Thesis defences

PhD Oral Exam - Sepideh Malek Taji, Information and Systems Engineering

Machine Learning for Next-generation Content Delivery Networks: Deployment, Content Placement, and Performance Management

Tuesday, May 31, 2022 (all day)

This event is free


School of Graduate Studies


Daniela Ferrer



All defences have been moved to Zoom. Refer to our COVID-19 FAQs for more information.

When studying for a doctoral degree (PhD), candidates submit a thesis that provides a critical review of the current state of knowledge of the thesis subject as well as the student’s own contributions to the subject. The distinguishing criterion of doctoral graduate research is a significant and original contribution to knowledge.

Once accepted, the candidate presents the thesis orally. This oral exam is open to the public.


With the explosive demands for data and the growth in mobile users, content delivery networks (CDNs) are facing ever-increasing challenges to meet end-users quality-of-experience requirements, ensure scalability and remain cost-effective. These challenges encourage CDN providers to seek a solution by considering the new technologies available in today’s computer network domain. Network Function Virtualization (NFV) is a relatively new network service deployment technology used in computer networks. It can reduce capital and operational costs while yielding flexibility and scalability for network operators. Thanks to the NFV, the network functions that previously could be offered only by specific hardware appliances can now run as Virtualized Network Functions (VNF) on commodity servers or switches. Moreover, a network service can be flexibly deployed by a chain of VNFs, a structure known as the VNF Forwarding Graph or VNF-FG. Considering these advantages, the next-generation CDN will be deployed using NFV infrastructure. However, using NFV for service deployment is challenging as resource allocation in a shared infrastructure is not easy. Moreover, the integration of other paradigms (e.g., edge computing and vehicular network) into CDN will compound the complexity of content placement and performance management for the next-generation CDNs. In this regard, due to their impacts on final service and end-user perceived quality, the challenges in service deployment, content placement, and performance management should be addressed carefully. In this thesis, advanced machine learning methods are utilized to provide algorithmic solutions for the abovementioned challenges of the next generation CDNs.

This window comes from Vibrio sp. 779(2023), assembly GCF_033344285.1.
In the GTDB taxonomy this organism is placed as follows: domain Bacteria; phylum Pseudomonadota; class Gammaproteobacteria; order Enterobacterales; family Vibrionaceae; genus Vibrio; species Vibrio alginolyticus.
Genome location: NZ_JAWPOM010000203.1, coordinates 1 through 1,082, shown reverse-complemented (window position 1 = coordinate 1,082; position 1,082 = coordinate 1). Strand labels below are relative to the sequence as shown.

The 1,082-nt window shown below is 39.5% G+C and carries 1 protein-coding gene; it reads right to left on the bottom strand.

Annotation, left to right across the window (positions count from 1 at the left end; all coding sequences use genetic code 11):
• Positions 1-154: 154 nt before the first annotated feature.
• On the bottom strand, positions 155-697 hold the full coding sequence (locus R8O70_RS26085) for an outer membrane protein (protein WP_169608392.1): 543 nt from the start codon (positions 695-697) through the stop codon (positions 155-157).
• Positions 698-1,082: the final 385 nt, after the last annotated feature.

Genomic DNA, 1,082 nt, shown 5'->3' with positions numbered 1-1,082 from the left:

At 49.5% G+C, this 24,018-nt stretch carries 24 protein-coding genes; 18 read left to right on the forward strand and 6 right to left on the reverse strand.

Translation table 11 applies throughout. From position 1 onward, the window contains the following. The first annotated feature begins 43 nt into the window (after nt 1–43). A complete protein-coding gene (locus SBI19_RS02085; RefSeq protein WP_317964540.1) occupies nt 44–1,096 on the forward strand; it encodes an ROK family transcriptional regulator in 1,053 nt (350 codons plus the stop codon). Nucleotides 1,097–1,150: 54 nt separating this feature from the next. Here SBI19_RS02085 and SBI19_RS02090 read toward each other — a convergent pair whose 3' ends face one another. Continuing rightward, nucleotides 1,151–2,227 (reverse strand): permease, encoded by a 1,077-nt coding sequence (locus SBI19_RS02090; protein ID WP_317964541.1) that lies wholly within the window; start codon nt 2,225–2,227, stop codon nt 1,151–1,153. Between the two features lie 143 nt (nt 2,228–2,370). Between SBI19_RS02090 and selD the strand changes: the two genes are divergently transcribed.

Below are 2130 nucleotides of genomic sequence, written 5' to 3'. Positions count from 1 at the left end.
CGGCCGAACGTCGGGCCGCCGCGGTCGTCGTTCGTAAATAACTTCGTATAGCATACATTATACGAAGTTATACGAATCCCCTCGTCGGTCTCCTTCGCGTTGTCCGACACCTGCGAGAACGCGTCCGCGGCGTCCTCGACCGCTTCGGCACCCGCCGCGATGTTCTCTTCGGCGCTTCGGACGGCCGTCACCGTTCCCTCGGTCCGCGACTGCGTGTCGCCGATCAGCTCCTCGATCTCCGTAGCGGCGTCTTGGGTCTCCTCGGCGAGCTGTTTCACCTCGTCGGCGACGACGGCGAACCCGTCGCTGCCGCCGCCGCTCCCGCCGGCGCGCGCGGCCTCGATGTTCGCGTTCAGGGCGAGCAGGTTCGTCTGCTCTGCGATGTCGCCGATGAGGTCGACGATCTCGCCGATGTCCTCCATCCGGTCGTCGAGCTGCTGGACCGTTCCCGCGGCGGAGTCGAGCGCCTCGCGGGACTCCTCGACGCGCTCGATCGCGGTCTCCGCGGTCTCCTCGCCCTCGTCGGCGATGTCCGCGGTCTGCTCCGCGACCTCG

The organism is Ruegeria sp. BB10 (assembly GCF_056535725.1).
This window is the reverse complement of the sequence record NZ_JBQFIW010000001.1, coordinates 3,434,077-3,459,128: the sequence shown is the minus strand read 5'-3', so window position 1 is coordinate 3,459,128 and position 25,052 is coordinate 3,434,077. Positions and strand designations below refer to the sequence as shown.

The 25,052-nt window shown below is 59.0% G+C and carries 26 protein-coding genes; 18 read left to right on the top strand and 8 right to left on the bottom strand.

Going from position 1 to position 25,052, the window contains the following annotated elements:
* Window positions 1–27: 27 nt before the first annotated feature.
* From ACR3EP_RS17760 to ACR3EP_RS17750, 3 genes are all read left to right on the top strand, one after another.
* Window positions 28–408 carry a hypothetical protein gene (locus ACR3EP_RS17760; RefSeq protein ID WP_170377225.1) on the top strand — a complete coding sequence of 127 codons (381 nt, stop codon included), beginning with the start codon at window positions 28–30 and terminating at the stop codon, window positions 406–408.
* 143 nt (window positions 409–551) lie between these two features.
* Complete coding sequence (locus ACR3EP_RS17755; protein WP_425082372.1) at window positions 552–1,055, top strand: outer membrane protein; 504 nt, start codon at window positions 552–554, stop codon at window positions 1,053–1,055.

Regarding the challenges in the deployment of the next-generation CDNs, we propose two deep reinforcement learning-based methods addressing the joint problems of VNF-FG’s composition and embedding, as well as function scaling and topology adaptation. As for content placement challenges, a deep reinforcement learning-based approach for content migration in an edge-based CDN with vehicular nodes is proposed. The proposed approach takes advantage of the available caching resources in the proximity of the full local caches and efficiently migrates contents at the edge of the network. Moreover, for managing the performance quality of an operating CDN, an unsupervised machine learning anomaly detection method is provided. The proposed method uses clustering to enable easier performance analysis for next-generation CDNs. Each proposed method in this thesis is evaluated by comparison to the state-of-the-art approaches. Moreover, when applicable, the optimality gaps of the proposed methods are investigated as well.

Back to top

© Concordia University